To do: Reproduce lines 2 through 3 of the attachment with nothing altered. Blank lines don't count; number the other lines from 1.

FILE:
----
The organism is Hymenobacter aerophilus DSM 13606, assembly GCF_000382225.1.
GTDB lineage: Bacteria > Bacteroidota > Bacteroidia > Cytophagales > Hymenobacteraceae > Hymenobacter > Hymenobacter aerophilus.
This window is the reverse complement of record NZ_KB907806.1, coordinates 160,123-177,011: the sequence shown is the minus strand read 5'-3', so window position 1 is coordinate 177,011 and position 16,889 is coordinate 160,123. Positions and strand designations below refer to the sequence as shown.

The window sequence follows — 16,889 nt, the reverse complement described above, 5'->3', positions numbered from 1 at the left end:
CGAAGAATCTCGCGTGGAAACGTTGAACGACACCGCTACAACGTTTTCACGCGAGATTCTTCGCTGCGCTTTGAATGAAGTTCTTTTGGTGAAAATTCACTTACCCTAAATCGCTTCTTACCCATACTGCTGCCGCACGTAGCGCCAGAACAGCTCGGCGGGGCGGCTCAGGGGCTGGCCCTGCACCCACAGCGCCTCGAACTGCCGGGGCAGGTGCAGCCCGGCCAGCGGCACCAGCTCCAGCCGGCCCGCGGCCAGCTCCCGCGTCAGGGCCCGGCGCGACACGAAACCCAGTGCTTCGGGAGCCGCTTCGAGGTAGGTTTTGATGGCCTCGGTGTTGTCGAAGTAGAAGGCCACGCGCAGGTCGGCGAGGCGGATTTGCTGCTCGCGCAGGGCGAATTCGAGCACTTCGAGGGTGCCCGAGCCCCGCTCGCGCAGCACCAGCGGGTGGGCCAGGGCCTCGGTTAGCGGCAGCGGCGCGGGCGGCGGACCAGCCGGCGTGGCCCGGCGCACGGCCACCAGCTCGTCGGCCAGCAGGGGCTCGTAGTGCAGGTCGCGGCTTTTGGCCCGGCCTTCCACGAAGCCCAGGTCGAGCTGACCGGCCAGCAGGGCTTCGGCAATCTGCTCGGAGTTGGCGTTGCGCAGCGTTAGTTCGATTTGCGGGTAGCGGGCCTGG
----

GTDB lineage: Bacteria > Bacteroidota > Bacteroidia > Cytophagales > Hymenobacteraceae > Hymenobacter > Hymenobacter aerophilus.
This window is the reverse complement of record NZ_KB907806.1, coordinates 160,123-177,011: the sequence shown is the minus strand read 5'-3', so window position 1 is coordinate 177,011 and position 16,889 is coordinate 160,123. Positions and strand designations below refer to the sequence as shown.